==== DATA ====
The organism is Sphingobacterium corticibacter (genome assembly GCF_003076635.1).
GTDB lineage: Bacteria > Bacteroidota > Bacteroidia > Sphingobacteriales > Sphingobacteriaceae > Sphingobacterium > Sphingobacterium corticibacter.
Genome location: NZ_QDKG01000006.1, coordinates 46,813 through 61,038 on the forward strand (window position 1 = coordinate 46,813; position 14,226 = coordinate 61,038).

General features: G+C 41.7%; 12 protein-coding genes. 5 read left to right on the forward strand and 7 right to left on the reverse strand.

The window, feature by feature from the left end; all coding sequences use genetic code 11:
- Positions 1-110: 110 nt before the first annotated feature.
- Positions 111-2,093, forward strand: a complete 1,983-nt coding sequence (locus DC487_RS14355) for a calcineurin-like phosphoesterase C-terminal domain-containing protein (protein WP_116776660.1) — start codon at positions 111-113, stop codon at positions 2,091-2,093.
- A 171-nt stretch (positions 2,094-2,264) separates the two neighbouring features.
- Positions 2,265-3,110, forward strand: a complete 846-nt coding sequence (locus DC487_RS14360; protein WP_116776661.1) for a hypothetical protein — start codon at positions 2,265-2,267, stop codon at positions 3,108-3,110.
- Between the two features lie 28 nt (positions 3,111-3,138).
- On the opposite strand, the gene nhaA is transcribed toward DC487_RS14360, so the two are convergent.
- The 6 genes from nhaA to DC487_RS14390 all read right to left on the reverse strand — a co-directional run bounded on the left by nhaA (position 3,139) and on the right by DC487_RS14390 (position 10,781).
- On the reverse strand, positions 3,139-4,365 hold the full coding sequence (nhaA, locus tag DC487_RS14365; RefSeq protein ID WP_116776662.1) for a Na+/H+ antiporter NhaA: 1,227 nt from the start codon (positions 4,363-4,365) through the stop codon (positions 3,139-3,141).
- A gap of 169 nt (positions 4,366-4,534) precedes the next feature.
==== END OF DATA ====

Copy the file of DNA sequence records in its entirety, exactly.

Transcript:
The organism is Sphingobacterium corticibacter (genome assembly GCF_003076635.1).
GTDB lineage: Bacteria > Bacteroidota > Bacteroidia > Sphingobacteriales > Sphingobacteriaceae > Sphingobacterium > Sphingobacterium corticibacter.
Genome location: NZ_QDKG01000006.1, coordinates 46,813 through 61,038 on the forward strand (window position 1 = coordinate 46,813; position 14,226 = coordinate 61,038).

General features: G+C 41.7%; 12 protein-coding genes. 5 read left to right on the forward strand and 7 right to left on the reverse strand.

The window, feature by feature from the left end; all coding sequences use genetic code 11:
- Positions 1-110: 110 nt before the first annotated feature.
- Positions 111-2,093, forward strand: a complete 1,983-nt coding sequence (locus DC487_RS14355) for a calcineurin-like phosphoesterase C-terminal domain-containing protein (protein WP_116776660.1) — start codon at positions 111-113, stop codon at positions 2,091-2,093.
- A 171-nt stretch (positions 2,094-2,264) separates the two neighbouring features.
- Positions 2,265-3,110, forward strand: a complete 846-nt coding sequence (locus DC487_RS14360; protein WP_116776661.1) for a hypothetical protein — start codon at positions 2,265-2,267, stop codon at positions 3,108-3,110.
- Between the two features lie 28 nt (positions 3,111-3,138).
- On the opposite strand, the gene nhaA is transcribed toward DC487_RS14360, so the two are convergent.
- The 6 genes from nhaA to DC487_RS14390 all read right to left on the reverse strand — a co-directional run bounded on the left by nhaA (position 3,139) and on the right by DC487_RS14390 (position 10,781).
- On the reverse strand, positions 3,139-4,365 hold the full coding sequence (nhaA, locus tag DC487_RS14365; RefSeq protein ID WP_116776662.1) for a Na+/H+ antiporter NhaA: 1,227 nt from the start codon (positions 4,363-4,365) through the stop codon (positions 3,139-3,141).
- A gap of 169 nt (positions 4,366-4,534) precedes the next feature.